Monday, November 3, 2014

A Collinsville Stroll

Confession: I thought I had already written a whole post on Collinsville. But when I went back and checked, I realized was thinking of a short travel piece about the Farmington River Trail that I wrote in 2012.

Collinsville, like many other towns in Connecticut, is a little pocket of adorable brought to you by the production and sale of some truly terrifying weapons. (It's also like many other towns in Connecticut in that it isn't really a town; it's technically a section of Canton.)

If you like the idea of browsing in a multi-story antiques mall or strolling by the river in the place where John Brown came to order a whole bunch of pikes as a prelude to kicking off the Civil War, then you'll love Collinsville. And you could probably be my friend.













Friday, October 31, 2014

Nutmeg Poisoning

I haven't done one of these posts in a while, so here are some Connecticut links I've been saving up.

-This story has been everywhere, but Johnsonville was auctioned off this week. Via the Courant

-I wrote about how Connecticut's Jews became total foodies while I was away. In the Forward.

-I was going to write about this for Hartford City Center HamletHub while Ken Burns's The Roosevelts: An Intimate History was airing on PBS. But I didn't, so I still have the connecticuthistory.org link just hanging around on my favorites toolbar: Roosevelt Rides in an Electric Car (in Hartford.)

-The New England Historical Society has amazing pictures of a 1940 farm auction in Derby. And modern-day Derby is producing an infomercial for itself.

-The New York Times has discovered Danbury.

-The Huffington Post has a gallery of haunted houses, including one in Hartford that I'm pretty sure I've never come across. I don't believe houses (or anything, for that matter) can be haunted, but I do believe they can be spectacularly creepy.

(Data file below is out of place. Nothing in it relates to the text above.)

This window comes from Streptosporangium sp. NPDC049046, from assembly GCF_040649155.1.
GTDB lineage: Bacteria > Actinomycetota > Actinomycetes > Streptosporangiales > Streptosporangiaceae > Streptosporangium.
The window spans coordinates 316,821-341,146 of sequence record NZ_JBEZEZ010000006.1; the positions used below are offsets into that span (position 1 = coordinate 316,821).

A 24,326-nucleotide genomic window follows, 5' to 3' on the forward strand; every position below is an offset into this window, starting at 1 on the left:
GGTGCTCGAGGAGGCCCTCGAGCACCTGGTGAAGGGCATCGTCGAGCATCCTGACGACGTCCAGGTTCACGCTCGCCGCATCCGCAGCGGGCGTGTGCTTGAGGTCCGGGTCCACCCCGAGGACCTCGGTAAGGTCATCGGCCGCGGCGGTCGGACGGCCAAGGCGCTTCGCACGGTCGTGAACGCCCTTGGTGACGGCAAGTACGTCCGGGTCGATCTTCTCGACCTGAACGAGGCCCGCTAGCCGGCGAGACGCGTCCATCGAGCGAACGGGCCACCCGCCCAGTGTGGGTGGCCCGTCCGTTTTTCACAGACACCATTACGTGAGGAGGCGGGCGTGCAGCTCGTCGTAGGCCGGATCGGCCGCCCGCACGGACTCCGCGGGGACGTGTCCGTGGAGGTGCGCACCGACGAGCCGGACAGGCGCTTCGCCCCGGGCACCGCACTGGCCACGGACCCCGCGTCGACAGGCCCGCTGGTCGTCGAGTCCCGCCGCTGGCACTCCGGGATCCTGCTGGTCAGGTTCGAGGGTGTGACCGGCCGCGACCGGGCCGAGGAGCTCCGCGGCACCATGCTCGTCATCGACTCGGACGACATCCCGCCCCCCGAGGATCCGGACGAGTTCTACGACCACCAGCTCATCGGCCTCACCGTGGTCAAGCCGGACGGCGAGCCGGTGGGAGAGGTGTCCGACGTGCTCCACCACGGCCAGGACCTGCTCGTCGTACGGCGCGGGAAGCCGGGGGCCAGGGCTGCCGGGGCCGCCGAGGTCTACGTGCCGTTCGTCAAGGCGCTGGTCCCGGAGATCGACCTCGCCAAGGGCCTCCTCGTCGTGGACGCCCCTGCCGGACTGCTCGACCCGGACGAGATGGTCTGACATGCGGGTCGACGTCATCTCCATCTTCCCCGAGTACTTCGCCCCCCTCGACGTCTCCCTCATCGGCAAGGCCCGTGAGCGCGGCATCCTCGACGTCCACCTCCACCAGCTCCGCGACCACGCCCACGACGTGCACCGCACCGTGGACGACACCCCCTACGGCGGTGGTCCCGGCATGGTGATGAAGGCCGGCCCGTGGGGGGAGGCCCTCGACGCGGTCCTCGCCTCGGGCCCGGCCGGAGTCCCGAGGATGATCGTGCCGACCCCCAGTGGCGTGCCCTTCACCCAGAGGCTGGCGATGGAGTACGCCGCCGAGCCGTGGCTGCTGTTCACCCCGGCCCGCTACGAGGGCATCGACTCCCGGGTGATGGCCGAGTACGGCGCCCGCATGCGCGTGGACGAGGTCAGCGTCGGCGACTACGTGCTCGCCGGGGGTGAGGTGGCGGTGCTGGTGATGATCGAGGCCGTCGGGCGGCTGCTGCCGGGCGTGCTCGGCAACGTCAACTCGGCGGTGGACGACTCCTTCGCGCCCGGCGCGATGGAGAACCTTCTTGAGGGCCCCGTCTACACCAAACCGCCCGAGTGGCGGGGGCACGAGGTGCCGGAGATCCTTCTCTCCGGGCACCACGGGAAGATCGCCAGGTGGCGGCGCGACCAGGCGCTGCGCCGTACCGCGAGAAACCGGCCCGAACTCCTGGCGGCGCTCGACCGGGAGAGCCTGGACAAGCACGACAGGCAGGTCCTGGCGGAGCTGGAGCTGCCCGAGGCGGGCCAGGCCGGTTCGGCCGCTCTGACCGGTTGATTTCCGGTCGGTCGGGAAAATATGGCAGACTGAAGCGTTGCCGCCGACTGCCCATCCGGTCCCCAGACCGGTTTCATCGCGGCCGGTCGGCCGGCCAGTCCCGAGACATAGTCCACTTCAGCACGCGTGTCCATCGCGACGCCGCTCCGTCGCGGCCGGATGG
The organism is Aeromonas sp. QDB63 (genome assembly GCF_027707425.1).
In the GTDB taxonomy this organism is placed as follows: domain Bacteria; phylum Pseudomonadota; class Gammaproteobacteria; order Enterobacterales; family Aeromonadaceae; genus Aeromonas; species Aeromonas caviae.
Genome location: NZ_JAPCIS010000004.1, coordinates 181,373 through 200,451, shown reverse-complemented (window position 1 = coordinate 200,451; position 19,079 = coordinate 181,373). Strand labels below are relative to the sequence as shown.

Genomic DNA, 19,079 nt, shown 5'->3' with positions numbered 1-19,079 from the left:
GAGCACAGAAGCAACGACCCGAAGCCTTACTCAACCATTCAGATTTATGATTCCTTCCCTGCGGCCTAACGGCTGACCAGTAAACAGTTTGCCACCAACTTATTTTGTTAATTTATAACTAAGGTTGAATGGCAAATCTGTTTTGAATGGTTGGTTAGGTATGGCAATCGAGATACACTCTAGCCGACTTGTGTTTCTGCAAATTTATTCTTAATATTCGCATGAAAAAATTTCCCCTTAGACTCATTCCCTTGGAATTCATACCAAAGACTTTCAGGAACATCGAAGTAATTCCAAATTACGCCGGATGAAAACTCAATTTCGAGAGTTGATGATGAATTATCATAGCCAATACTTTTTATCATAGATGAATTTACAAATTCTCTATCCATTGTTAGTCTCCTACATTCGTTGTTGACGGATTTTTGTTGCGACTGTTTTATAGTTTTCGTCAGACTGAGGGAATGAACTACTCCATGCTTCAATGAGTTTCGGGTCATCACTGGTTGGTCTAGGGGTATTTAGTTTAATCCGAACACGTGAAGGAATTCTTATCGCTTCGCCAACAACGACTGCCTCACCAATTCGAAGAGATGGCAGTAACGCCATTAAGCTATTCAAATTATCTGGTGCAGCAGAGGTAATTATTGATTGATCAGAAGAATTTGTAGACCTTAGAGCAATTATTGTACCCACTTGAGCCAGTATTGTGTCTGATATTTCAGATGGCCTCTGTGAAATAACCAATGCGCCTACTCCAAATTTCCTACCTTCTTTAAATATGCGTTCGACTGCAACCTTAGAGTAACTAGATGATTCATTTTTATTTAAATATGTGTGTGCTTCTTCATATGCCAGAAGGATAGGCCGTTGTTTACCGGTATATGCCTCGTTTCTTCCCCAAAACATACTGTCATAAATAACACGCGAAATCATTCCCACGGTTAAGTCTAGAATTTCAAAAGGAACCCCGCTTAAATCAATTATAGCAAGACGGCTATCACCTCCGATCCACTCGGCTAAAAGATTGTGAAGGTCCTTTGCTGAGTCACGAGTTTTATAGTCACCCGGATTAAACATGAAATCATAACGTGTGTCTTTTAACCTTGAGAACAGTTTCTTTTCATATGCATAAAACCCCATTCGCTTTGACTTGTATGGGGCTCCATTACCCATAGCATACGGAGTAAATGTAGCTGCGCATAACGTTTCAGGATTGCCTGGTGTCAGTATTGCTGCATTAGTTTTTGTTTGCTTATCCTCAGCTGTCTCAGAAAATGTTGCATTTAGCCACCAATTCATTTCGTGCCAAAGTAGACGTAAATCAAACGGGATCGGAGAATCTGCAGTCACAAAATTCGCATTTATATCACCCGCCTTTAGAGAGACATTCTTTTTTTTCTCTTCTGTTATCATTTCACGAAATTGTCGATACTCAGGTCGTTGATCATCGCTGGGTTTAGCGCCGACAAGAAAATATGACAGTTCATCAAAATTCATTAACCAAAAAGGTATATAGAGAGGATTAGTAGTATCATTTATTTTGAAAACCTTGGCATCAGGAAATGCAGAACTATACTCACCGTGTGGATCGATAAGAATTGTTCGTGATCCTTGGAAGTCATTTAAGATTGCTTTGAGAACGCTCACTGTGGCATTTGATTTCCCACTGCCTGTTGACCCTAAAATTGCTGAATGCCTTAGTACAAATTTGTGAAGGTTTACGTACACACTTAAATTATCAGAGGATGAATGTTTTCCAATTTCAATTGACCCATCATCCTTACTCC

Monday, October 27, 2014

Shhhh...

I lived in Putnam for a year, so I tend to think I know the Quiet Corner fairly well.

But again and again, I'm proven wrong.

On a recent drive through Woodstock, I found three historic libraries - and three whole sections of town - that had entirely eluded me before that crisp fall day.

The North Woodstock Library building was originally a schoolhouse.

The May Memorial Library in East Woodstock is across the street from the East Woodstock Common, a miniature town green with a gazebo. It's also just around the corner from this adorable post office.

The West Woodstock Library is connected to the restored 1820 John F. Williams Law Office.

The Library was founded in 1806, and the Law Office housed its collection in the 1930s and 1940s.

There's more about Woodstock's libraries here.

And, I finally created a "Libraries" tag, so every post I've written about a Connecticut library can be found here.